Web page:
Who’s cooking local fare?
Two-starred Oro fuses Brazilian food with cutting-edge gastronomy. Oysters come with Caipirinha sorbet and pork crackling, while abará, a snack of mashed beans steamed in a banana leaf, accompanies sea urchin. Cashew nut praliné finishes off the pão de queijo (cheese bread).
If the official mascot of Chengdu, Sichuan’s capital city, is the giant panda, its unofficial mascot should be the Sichuan peppercorn, that ubiquitous mouth-numbing dried berry from the prickly ash tree. It’s the tingling base of familiar dishes: hot pot, kung pao chicken, mapo tofu and dan dan noodles.
What’s the deal with the peppercorn?
Chengdu chefs are proud of it and almost all the Michelin-starred restaurants in the city serve Sichuan food.
Who are the stars?
Eight eateries have one Michelin star and the legendary Yu Zhi Lan (1/24 Changfa Street; +86 28 6249 1966) has two. A favourite of the late Anthony Bourdain, its menu elevates local classics to haute cuisine. Golden thread noodles made from dough moistened with duck egg yolk come in a delicate broth. Rice porridge with lotus seeds and lily petals is formed into cakes, fried and served with la rou, an aromatic, air-cured meat. Steamed Iberian pork neck is cooked with soy sauce and bean curd alongside housemade fermented glutinous rice.
Any love for vegetarians?
One-starred Mi Xun Teahouse in The Temple House hotel focuses on Chinese teas and vegetarian fare inspired by the food once served at the nearby 1000-yearold Daci Temple. Fried wild Yunnan mushrooms are teamed with black dry beans and Sichuan seasoning. A hot pot of noodles, mushrooms and tofu is cooked in broth at the table and finished with herbs from the garden.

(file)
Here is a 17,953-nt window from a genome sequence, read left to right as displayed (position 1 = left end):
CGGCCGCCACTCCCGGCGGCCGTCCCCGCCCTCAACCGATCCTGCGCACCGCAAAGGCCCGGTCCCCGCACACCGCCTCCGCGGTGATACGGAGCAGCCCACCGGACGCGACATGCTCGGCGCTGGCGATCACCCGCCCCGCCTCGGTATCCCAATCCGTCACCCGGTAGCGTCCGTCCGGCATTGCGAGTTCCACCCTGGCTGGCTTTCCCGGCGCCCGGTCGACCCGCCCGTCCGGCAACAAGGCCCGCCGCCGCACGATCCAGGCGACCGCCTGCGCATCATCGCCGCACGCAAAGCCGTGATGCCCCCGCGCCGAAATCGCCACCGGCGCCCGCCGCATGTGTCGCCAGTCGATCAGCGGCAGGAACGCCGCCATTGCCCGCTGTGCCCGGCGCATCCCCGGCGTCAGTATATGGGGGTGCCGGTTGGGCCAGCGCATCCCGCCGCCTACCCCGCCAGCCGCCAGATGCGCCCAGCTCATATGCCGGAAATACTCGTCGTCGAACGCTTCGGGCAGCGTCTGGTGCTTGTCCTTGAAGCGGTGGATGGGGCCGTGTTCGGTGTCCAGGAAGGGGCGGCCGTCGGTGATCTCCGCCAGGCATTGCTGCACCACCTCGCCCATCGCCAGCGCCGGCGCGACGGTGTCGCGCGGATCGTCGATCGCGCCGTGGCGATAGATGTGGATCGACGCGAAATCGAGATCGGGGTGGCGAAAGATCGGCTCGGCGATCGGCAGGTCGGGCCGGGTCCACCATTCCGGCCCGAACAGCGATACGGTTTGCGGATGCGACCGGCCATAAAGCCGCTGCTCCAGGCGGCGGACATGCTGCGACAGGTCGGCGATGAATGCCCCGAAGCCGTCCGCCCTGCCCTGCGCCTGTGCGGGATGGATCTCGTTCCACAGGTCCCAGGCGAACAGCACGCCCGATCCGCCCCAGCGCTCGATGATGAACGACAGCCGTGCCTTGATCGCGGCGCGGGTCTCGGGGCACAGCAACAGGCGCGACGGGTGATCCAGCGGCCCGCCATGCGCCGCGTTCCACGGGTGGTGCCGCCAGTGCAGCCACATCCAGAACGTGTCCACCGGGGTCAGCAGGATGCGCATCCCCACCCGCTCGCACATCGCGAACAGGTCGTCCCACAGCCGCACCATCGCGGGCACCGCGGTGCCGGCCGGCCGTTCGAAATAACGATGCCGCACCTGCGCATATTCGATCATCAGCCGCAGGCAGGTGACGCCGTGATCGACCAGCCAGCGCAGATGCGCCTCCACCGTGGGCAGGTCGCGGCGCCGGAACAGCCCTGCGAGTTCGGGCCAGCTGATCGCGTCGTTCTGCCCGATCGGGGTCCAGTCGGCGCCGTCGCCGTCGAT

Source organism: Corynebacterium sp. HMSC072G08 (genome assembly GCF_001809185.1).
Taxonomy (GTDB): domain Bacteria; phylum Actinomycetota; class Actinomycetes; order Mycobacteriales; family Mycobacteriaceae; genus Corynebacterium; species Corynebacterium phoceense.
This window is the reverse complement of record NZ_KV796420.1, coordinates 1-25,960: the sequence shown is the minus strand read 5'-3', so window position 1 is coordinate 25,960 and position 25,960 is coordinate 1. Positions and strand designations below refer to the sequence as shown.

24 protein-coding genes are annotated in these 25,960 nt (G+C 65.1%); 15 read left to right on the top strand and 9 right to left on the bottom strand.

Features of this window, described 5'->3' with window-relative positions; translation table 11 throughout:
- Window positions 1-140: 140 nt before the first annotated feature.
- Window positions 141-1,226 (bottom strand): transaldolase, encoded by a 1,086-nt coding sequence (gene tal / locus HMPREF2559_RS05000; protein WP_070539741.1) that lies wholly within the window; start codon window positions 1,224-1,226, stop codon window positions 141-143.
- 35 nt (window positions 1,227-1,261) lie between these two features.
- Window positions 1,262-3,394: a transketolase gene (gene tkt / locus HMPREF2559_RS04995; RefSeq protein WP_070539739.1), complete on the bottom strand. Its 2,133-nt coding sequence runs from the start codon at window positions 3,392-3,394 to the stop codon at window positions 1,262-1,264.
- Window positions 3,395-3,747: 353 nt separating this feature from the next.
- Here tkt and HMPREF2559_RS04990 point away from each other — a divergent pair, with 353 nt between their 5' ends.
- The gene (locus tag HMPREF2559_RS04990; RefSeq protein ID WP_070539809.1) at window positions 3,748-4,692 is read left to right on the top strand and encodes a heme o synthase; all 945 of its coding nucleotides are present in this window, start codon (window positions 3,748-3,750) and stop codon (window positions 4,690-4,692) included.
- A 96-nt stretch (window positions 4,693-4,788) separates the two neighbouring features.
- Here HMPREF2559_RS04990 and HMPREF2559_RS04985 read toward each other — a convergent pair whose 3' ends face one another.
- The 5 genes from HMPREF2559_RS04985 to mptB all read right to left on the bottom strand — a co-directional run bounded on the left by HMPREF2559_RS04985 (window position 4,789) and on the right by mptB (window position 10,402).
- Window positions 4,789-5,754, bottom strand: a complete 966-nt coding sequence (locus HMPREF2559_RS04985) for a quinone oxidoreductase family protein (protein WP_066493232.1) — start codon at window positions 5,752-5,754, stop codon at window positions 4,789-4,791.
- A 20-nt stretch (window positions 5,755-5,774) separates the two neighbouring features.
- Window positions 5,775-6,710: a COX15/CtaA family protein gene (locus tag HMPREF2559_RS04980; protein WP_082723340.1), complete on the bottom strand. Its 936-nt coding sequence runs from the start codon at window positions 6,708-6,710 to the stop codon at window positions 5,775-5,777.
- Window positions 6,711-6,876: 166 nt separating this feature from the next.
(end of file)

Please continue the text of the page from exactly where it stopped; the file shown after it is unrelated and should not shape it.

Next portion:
For a country of only 20,000 square kilometres (Australia is almost 7.7 million square kilometres), Slovenia packs a gastronomic punch. In the two years since it joined the Michelin Guide, seven of the Slavic nation’s eateries have earned stars. The capital, Ljubljana, is a city built around a 900-year-old castle; architect Jože Plečnik’s Art Nouveau buildings and bridges define the city’s aesthetic, while farmer-run stalls at food markets give its residents access to fresh local produce.
How’s the local fare?
With its direct connection to foraged and farm produce – apples, mushrooms, wild strawberries, cabbage and turnips, honey from Carniolan bees and salt harvested from Adriatic pans – Slovenia was doing locavorism long before it was fashionable.
Tell me about the dining scene
Ljubljana is one of the smallest capitals in Europe and Atelje is its only Michelin-starred restaurant. The youngest chef in the country to have helmed a starred venue, Jorg Zupan’s unpretentious creativity is mostly unhampered by the pressures of being in the guide. “It’s an honour but everyone who has a star, deep down inside, is a bit worried about losing it,” he says. “It’s as much a recognition as it is a little bit of a burden. Before, we did our thing and we didn’t know the inspectors were present. But now that we have a star, we have to keep it.”
That shouldn’t be a problem...
Not with 80 per cent of the produce used in Atelje’s kitchen grown in the garden. Dishes such as Adriatic shrimp with hermelika (a local herb), green strawberries and smoked buttermilk, cabbage with spring onions, mushrooms, XO sauce and lacto-fermented cabbage sauce or stingray with salad greens and vin jaune sauce prove Zupan and his team are on the cutting edge. “We try not to follow any rules. We do a lot of fermenting, pickling and experimentation.”
Image credit: Suzan Gabrijan (Atelje), Simon Bajada (KOKS), Zheng Fang (Mi Xun Teahouse)